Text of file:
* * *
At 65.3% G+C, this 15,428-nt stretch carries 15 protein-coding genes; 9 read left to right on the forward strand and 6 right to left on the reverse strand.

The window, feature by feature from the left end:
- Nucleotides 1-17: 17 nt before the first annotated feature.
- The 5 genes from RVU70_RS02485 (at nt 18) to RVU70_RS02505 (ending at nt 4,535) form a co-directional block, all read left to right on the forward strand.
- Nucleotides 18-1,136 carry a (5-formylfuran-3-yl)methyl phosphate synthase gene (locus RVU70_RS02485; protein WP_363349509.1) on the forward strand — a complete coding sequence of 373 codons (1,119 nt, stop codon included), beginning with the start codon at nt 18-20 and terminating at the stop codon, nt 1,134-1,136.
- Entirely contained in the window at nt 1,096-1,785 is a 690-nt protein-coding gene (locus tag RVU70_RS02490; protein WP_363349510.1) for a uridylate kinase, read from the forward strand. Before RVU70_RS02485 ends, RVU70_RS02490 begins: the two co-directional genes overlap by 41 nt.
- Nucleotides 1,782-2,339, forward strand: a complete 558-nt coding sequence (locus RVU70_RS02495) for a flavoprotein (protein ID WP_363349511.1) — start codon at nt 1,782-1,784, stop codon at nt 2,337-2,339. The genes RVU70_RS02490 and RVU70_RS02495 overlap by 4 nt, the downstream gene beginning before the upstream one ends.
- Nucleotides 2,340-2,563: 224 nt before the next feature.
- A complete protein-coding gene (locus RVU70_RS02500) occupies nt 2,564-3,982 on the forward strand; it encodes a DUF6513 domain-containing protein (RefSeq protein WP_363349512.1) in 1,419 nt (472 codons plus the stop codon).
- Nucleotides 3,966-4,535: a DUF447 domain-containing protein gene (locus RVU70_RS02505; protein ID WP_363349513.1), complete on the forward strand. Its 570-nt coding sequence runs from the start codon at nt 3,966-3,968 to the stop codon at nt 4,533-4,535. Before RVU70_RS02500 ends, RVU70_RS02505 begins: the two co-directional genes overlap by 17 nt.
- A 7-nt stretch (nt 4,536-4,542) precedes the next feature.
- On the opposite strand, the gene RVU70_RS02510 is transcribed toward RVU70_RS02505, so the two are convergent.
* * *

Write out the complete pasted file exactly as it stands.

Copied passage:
At 65.3% G+C, this 15,428-nt stretch carries 15 protein-coding genes; 9 read left to right on the forward strand and 6 right to left on the reverse strand.

The window, feature by feature from the left end:
- Nucleotides 1-17: 17 nt before the first annotated feature.
- The 5 genes from RVU70_RS02485 (at nt 18) to RVU70_RS02505 (ending at nt 4,535) form a co-directional block, all read left to right on the forward strand.
- Nucleotides 18-1,136 carry a (5-formylfuran-3-yl)methyl phosphate synthase gene (locus RVU70_RS02485; protein WP_363349509.1) on the forward strand — a complete coding sequence of 373 codons (1,119 nt, stop codon included), beginning with the start codon at nt 18-20 and terminating at the stop codon, nt 1,134-1,136.
- Entirely contained in the window at nt 1,096-1,785 is a 690-nt protein-coding gene (locus tag RVU70_RS02490; protein WP_363349510.1) for a uridylate kinase, read from the forward strand. Before RVU70_RS02485 ends, RVU70_RS02490 begins: the two co-directional genes overlap by 41 nt.
- Nucleotides 1,782-2,339, forward strand: a complete 558-nt coding sequence (locus RVU70_RS02495) for a flavoprotein (protein ID WP_363349511.1) — start codon at nt 1,782-1,784, stop codon at nt 2,337-2,339. The genes RVU70_RS02490 and RVU70_RS02495 overlap by 4 nt, the downstream gene beginning before the upstream one ends.
- Nucleotides 2,340-2,563: 224 nt before the next feature.
- A complete protein-coding gene (locus RVU70_RS02500) occupies nt 2,564-3,982 on the forward strand; it encodes a DUF6513 domain-containing protein (RefSeq protein WP_363349512.1) in 1,419 nt (472 codons plus the stop codon).
- Nucleotides 3,966-4,535: a DUF447 domain-containing protein gene (locus RVU70_RS02505; protein ID WP_363349513.1), complete on the forward strand. Its 570-nt coding sequence runs from the start codon at nt 3,966-3,968 to the stop codon at nt 4,533-4,535. Before RVU70_RS02500 ends, RVU70_RS02505 begins: the two co-directional genes overlap by 17 nt.
- A 7-nt stretch (nt 4,536-4,542) precedes the next feature.
- On the opposite strand, the gene RVU70_RS02510 is transcribed toward RVU70_RS02505, so the two are convergent.